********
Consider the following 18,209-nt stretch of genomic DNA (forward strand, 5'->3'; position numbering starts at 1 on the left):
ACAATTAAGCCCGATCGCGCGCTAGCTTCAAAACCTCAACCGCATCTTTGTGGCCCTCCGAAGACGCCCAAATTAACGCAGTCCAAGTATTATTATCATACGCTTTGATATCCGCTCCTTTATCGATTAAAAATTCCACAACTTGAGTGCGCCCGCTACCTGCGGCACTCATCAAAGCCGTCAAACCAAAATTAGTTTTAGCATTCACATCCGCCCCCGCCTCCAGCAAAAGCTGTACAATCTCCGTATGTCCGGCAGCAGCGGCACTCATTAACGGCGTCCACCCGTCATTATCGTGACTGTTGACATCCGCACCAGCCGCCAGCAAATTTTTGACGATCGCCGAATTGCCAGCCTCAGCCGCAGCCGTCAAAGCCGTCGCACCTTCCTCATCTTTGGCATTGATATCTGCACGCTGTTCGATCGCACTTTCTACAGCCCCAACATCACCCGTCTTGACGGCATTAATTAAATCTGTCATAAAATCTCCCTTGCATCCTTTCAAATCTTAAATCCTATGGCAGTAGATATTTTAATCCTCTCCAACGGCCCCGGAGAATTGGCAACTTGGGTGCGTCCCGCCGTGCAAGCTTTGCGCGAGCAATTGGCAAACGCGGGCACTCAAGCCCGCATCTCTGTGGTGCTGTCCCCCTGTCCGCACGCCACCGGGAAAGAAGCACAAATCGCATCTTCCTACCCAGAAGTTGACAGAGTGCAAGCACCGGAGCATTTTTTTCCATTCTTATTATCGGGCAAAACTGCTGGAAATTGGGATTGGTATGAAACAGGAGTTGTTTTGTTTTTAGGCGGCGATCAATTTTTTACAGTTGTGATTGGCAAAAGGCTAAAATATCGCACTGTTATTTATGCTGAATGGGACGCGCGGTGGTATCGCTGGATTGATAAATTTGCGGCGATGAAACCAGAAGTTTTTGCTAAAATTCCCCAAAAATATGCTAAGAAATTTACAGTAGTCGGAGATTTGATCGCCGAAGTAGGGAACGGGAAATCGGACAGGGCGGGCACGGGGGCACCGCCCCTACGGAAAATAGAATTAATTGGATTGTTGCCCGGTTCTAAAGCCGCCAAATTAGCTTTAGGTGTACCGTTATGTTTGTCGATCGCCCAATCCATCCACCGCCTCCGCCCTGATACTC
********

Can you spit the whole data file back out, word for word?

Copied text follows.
Consider the following 18,209-nt stretch of genomic DNA (forward strand, 5'->3'; position numbering starts at 1 on the left):
ACAATTAAGCCCGATCGCGCGCTAGCTTCAAAACCTCAACCGCATCTTTGTGGCCCTCCGAAGACGCCCAAATTAACGCAGTCCAAGTATTATTATCATACGCTTTGATATCCGCTCCTTTATCGATTAAAAATTCCACAACTTGAGTGCGCCCGCTACCTGCGGCACTCATCAAAGCCGTCAAACCAAAATTAGTTTTAGCATTCACATCCGCCCCCGCCTCCAGCAAAAGCTGTACAATCTCCGTATGTCCGGCAGCAGCGGCACTCATTAACGGCGTCCACCCGTCATTATCGTGACTGTTGACATCCGCACCAGCCGCCAGCAAATTTTTGACGATCGCCGAATTGCCAGCCTCAGCCGCAGCCGTCAAAGCCGTCGCACCTTCCTCATCTTTGGCATTGATATCTGCACGCTGTTCGATCGCACTTTCTACAGCCCCAACATCACCCGTCTTGACGGCATTAATTAAATCTGTCATAAAATCTCCCTTGCATCCTTTCAAATCTTAAATCCTATGGCAGTAGATATTTTAATCCTCTCCAACGGCCCCGGAGAATTGGCAACTTGGGTGCGTCCCGCCGTGCAAGCTTTGCGCGAGCAATTGGCAAACGCGGGCACTCAAGCCCGCATCTCTGTGGTGCTGTCCCCCTGTCCGCACGCCACCGGGAAAGAAGCACAAATCGCATCTTCCTACCCAGAAGTTGACAGAGTGCAAGCACCGGAGCATTTTTTTCCATTCTTATTATCGGGCAAAACTGCTGGAAATTGGGATTGGTATGAAACAGGAGTTGTTTTGTTTTTAGGCGGCGATCAATTTTTTACAGTTGTGATTGGCAAAAGGCTAAAATATCGCACTGTTATTTATGCTGAATGGGACGCGCGGTGGTATCGCTGGATTGATAAATTTGCGGCGATGAAACCAGAAGTTTTTGCTAAAATTCCCCAAAAATATGCTAAGAAATTTACAGTAGTCGGAGATTTGATCGCCGAAGTAGGGAACGGGAAATCGGACAGGGCGGGCACGGGGGCACCGCCCCTACGGAAAATAGAATTAATTGGATTGTTGCCCGGTTCTAAAGCCGCCAAATTAGCTTTAGGTGTACCGTTATGTTTGTCGATCGCCCAATCCATCCACCGCCTCCGCCCTGATACTC